You can easily apply this to your financial life like a young couple I’m counseling right now. Their dream is to buy their first home within the next three to five years. Ok - Goal: Buy first home. But sometimes the identification of the goal leads to other questions. “How much home should you buy?”
Ok - let’s answer that based on some cash flow and affordability exercises. Now that we know how much house to buy, we have to begin to save for what will be the biggest investment of their lives. To do this we’ve identified how much money needs to be saved every month. Breaking it down into a manageable monthly sum keeps the mountain (ie the large down payment that lies ahead) from being overwhelming and it helps them see regular tangible results. The expectation is also important here - they are not going to reach their goal overnight. To come up with the funds for a down payment on your first home is not something people normally just have sitting in a bank account (although good savers do!). By getting ahead of the goal, my clients will be those good savers who, in three to five years, will have the funds to put into such a great investment.
Count the cost
Every goal will cost you something, if not in money, then in time or brain space.
When I decided to hike the Appalachian Trail from Springer Mountain, Georgia to Mount Katahdin, Maine, I researched and found what it would cost me to train in my spare time, buy equipment and take off work for six months. I also looked into what living in a tent would cost me in comfort. I was young and without kids so it made sense for me to make the long hike in one shot, but others do it much differently.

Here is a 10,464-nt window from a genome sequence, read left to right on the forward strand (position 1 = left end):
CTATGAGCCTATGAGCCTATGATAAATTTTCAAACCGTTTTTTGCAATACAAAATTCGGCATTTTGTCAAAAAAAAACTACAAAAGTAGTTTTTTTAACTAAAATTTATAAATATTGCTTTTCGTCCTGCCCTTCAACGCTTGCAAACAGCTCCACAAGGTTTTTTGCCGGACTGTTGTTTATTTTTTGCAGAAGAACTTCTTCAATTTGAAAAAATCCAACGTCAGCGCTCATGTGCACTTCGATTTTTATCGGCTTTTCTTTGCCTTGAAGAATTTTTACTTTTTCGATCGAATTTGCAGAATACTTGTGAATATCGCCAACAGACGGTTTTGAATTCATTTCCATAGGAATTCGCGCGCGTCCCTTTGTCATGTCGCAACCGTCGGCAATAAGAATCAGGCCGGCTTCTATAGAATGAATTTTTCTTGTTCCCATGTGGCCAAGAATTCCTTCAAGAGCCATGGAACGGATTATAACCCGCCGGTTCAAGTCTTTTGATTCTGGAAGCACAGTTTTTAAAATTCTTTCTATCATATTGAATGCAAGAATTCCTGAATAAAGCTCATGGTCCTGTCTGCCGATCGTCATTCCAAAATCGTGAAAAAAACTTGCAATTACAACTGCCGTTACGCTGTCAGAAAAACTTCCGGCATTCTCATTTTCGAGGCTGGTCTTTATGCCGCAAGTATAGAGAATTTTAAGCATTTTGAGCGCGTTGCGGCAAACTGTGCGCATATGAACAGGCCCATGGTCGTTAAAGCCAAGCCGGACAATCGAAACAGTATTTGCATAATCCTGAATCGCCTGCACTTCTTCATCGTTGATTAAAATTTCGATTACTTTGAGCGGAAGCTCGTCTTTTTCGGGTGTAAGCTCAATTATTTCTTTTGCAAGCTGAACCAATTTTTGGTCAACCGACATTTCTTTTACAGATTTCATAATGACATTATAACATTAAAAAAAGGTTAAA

On my hike I met a lot of people who were “section hikers”, people doing the whole 2,200 mile trail in sections instead of all at once like I was doing. Some people would break it up into “mini-thru hikes”, tackling the trail in third sections over a three year period. Others were building it into their lives one week per year at a time. Those people who are truly successful in achieving their dreams are flexible and committed, fitting the goals into their life and their life around their goals. Maybe your goal isn’t hiking. It could be world travel. Is it your priority to leave your family to achieve your goal in one period? Can you afford the cost of a long trip like that? Or could you get that same satisfaction by doing a weekend or weeklong trip?
The lesson there: You can still attack a big goal even if your time or money is limited. Set your own goals. Hike your own hike.
Develop a plan
Let’s go back to that young couple I mentioned who want to buy their first home in a few years. They also still have student loans to pay off. To get them the cash and credit required we need to make both savings and paying off the debt a priority. To make a realistic plan we need to balance these priorities against their current lifestyle. After we identified what they need to save per year we broke it down to a weekly basis. This enabled the couple to evaluate weekly spending directly against their goals. Together they identified that they spent on average, $300 a week on eating out. This provided a good starting point of balancing lifestyle choices - the importance of “want now” experience vs the “want in the future” experience.
Want to get your priorities in order? Ask yourself, “Am I willing to reduce my ‘going out’ budget in order to save for/afford a higher priced home, or do I take the ‘live for now’ approach, keep the eating out budget, and accept a lower priced home?"